Helpful articles to aid Management Companies, Board Members, and Housing Cooperative Professionals in handling complex legal issues.

Revisiting Premises Liability in Cooperative Housing Settings: A Legal Reminder of What Type of Duty a Housing Cooperative Owes to Non-Members and Guests?

Personal injury lawsuits typically arise in housing cooperatives when a member, a person of a member’s family, or guest are injured on the Cooperative’s real property. Injuries can range from slip-and-falls, physical confrontations or fighting, to criminal assault and battery. Since the range of different types of cases in which a Cooperative may be defending claims seeking liability and damages, this serves as an important reminder to Cooperatives, of the legal responsibilities that Cooperatives owe. Specifically, this article focuses on those duties owed to non-members, such as guests.


Does a Cooperative Have To Let A Guest With A Dog Come On Cooperative Property?

Cooperative Housing organizations and their management companies are often faced with requests from guests to bring dogs and other animals onto the premises when visiting members. What should the cooperatives response be to these requests? In most cases the response will depend on the type of animal or dog involved. Not all animals are created equal according to the law. There are emotional support animals, service animals, and pets. What’s the difference?


Members With Allergies Versus Members With Assistance Animals

The spring, summer and fall often bring Cooperative members out into common hallways, areas, and outdoors. With this activity brings the potential for member conflict.


Insurance and Indemnity Provisions in Management Agreements: Not Your Typical Boilerplate Language

The Management Agreement between an association and a management agent outlines the contractual obligations and expectations between the association and the management agent. These contractual obligations define the duties and responsibilities of the management agent for the management and operation of the association. They also provide for the duties and responsibilities of the association, as effectuated through its Board of Directors. Equally as important to the management duties and operational provisions in the Management Agreement, so too are the insurance and indemnification provisions.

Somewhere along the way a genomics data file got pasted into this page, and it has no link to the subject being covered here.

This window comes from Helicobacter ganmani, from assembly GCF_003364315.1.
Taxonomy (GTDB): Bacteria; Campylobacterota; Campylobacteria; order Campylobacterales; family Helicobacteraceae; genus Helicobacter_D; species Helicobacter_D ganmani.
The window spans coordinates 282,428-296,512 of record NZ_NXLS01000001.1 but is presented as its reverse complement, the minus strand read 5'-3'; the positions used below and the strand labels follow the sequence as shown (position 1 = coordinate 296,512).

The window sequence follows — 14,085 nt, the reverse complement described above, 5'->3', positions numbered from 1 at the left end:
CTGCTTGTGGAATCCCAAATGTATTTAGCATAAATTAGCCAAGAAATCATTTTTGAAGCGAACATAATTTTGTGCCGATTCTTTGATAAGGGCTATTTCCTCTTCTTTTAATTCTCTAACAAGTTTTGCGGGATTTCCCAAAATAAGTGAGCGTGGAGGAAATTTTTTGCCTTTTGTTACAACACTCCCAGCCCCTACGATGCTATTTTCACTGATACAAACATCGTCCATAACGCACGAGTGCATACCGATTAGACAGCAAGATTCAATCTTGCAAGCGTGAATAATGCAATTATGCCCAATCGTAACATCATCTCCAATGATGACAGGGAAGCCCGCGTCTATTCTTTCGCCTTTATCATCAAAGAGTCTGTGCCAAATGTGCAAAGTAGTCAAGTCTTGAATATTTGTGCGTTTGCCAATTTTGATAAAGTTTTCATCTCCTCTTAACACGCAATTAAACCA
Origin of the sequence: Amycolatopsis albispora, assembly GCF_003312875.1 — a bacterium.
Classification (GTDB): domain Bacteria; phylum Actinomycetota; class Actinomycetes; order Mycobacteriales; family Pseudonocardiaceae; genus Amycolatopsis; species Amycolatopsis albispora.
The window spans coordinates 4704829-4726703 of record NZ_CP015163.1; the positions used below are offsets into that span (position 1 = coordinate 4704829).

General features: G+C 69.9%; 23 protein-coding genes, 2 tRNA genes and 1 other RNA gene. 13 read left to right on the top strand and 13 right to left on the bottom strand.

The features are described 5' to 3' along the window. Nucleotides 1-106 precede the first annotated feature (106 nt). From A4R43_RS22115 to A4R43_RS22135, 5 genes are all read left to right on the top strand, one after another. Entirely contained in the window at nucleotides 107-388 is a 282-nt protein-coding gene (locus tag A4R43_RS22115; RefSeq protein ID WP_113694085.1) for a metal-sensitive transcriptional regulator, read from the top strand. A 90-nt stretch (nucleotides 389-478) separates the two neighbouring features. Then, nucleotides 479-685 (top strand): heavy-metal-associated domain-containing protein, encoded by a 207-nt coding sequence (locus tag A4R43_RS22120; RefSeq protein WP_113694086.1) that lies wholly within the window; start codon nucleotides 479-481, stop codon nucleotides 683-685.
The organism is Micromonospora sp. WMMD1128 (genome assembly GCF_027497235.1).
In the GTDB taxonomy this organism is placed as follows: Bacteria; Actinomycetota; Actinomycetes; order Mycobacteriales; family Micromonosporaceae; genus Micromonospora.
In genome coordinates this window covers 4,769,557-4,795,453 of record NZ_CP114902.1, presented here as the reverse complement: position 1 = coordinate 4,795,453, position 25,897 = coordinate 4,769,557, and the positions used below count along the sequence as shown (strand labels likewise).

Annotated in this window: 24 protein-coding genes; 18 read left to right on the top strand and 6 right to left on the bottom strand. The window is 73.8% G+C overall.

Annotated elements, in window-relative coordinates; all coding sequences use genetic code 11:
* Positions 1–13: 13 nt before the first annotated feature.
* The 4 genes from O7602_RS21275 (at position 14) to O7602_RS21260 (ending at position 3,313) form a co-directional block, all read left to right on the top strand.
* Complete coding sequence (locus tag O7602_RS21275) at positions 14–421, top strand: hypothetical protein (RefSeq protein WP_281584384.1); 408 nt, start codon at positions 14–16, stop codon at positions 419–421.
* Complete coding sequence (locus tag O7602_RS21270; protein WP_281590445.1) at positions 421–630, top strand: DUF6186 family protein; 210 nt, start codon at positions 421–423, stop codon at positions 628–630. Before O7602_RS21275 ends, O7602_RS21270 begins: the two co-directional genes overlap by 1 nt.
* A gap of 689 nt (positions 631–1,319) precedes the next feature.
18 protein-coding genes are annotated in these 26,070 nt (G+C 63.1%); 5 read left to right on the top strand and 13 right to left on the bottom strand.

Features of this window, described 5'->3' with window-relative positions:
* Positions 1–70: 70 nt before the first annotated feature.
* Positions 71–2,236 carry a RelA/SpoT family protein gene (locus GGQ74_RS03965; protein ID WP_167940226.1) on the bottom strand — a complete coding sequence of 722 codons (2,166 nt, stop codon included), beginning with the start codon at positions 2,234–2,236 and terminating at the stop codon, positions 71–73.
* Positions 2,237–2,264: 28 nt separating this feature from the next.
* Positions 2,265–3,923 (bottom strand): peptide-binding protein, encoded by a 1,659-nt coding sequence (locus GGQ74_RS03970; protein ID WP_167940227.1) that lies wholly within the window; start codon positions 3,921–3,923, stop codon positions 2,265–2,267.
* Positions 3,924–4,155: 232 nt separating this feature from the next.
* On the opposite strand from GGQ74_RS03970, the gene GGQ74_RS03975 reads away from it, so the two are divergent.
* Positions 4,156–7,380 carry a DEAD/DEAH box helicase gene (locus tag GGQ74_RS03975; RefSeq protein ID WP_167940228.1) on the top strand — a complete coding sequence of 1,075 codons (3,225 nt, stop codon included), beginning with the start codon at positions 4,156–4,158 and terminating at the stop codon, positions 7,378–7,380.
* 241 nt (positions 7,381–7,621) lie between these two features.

The Return of Association Property During The Transition Process: May Not Be As Seamless As You Think.

We have all bore witness to the breakdown of the professional relationship between an association and its management agent. Once the management agreement is terminated and a new management agent is selected, the next step for the association is to begin the transition process from the prior management agent to the newly selected management agent. It is expected that the transition process be seamless and professional, and many times the association’s board of directors leaves the professional transition to its hired professionals. While many times transitions go smoothly, what happens when it doesn’t?


Dear Co-op Counselor - HO-6 Insurance

Our Cooperative maintains its own insurance policy covering the buildings, exteriors and common areas. After some recent requests for replacements and repairs, and instances of units suffering damages, our Board of Directors is concerned with finding ways to trim costs in paying for damages that occur within the dwelling units, while ensuring that adequate insurance policies cover both the exterior buildings and common areas, but also everything within the units. Are there any ways that the Cooperative can save on having to go out of pocket to cover damages that would otherwise be covered in a traditional homeowner’s insurance policy?


Remote Zoom Courtroom Hearings: Tips and Best Practices for Witness and Client Participation.

The use of Zoom and other digital, web-based or video conferencing technology has become widespread throughout courts in the United States, since the onset of the coronavirus pandemic. With glaring uncertainty on when courts will revert to conducting hearings and trials in-person, it is important to highlight some basic tips and best practices for our readers who may participate in Zoom hearings.


Does Your Cooperative’s Waiting List Accommodate Disabled Applicants and Members?

Most co-ops offer different types and sizes of units including 1 to 3 bedrooms with various floor plans and square footage combinations. As is often the case, members desire to move from one unit to another. There may be many different reasons for moving such as an increase in family size or a unit with a better view or access to green space or parking. But in some cases members will want to move from their unit to another unit for accessibility purposes or because they have a disability and another unit will better enable them to enjoy the privileges of cooperative living than their current unit.


More Doggone Trouble for Housing Cooperatives

In the past, many cooperative housing providers prohibited pets. This policy resonated with its members who were tired of living next door to other members with barking dogs or caterwauling cats. Yet, federal and state law now require cooperative housing providers allow assistance animals. Assistance animals are animals which a disabled member may keep in a cooperative housing situation, as long as a medical provider is persuaded that the member needs the animal in order to overcome a specific disability and that the animal will ameliorate that disability.